At Disney+ they are resorting a lot to squeezing successful franchises in the form of series in order to get a greater number of subscribers. For now, that investment has reported millions in losses for the company, but that is not why it is willing to cease its efforts to dethrone Netflix as the number 1 streaming platform in the world. His new bet in that direction is ‘Willow’, a belated television sequel to the film directed by Ron Howard 34 years ago.
I confess that I was never too fond of the original film. Already as a child it left me a little indifferent and seeing it again as an adult did not change things too much, since where some see a magical adventure full of charm, what I see is minor entertainment in which only Val Kilmer really stood out . Having seen the first two episodes of its television sequel that arrive today on Disney+, the truth is that I have enjoyed them more than I expected, but without being completely seduced.
Effective but dull
As expected, this new ‘Willow’ proposes an adventure as the main excuse for the character played by Warwick Davis to come out of retirement, but he takes it easy in order to lay the foundations of the story and introduce the characters called to leave a mark in this universe. For this reason, the entire first episode works as a broad presentation to situate everything, but without ever forgetting the universe of which it is a part, since we also have Joanne Whalley as Sorsha back.
There ‘Willow’ ran the risk of losing some viewers from the start, but the truth is that the new characters, without being anything special for now, work well enough so that you don’t feel a toll that you have to pay for Let the really interesting thing arrive. In addition, the setting work also helps to give the series a distinctive touch with which to differentiate it from other recent fantasy proposals such as ‘Sandman’, ‘The House of the Dragon’ or ‘The Rings of Power’. Here a certain naive touch is perceived that connects directly with the original film but without making the mistake of becoming a mere nostalgic exercise.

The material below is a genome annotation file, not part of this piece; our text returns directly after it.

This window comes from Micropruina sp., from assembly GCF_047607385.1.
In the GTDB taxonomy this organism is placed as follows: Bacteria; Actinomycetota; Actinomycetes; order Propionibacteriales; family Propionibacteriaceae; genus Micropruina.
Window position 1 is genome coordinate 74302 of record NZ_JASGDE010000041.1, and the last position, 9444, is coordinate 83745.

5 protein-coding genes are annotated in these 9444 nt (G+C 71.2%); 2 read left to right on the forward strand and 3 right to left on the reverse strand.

With that I do not mean that nostalgia is not present, but I do mean that those responsible have been concerned with trying to give the series its own entity that allows it to be enjoyed even by those who have not even seen the 1988 feature film. Obviously, it would be better to have, but the use of flashbacks works at the same time to fill gaps in what has happened in the story over all these years, adding a little bitterness to the story, as if to better situate novice viewers. in everything related to the old acquaintances that appear again here.
In this regard, it is noticeable that Davis has much more experience and also that his character has suffered several blows in life that have made him what he is today. The series grows as soon as he makes an appearance, and that he is the first to ask for calm instead of launching himself fully into the adventure. Be careful, that is also justified in the plot, but it is better not to go into details so as not to reveal any of the surprises that the series hides.
That said, magic is scarce in all senses , both in use within the story, although it makes sense there, and in the particular charm that one expects from such a proposal. It is true that it is seen with pleasure, even the moments that have a greater expository load, since a lightness always hovers over it that facilitates its viewing and also gives the result a certain vivacity, but it lacks the spark that separates the pleasant from the fascinating.
That is also perceived in the new characters that, as I pointed out before, do not clash, but that someone who serves as a real hook is missing. There, Madmartigan is missed a lot or at least someone who really stands out from the rest. Because of course the characters are not clones and have varied motivations, but it does feel like they all come out of similar molds. There is room for growth, of course.
This sequel to ‘Willow‘ may not be a memorable series, but it is sufficiently entertaining and returns to a universe much loved by many viewers without letting nostalgia cannibalize everything. Then it is true that what he proposes does not go beyond the slightly charming, but surely whoever connects more with this type of story enjoys it much more than I do.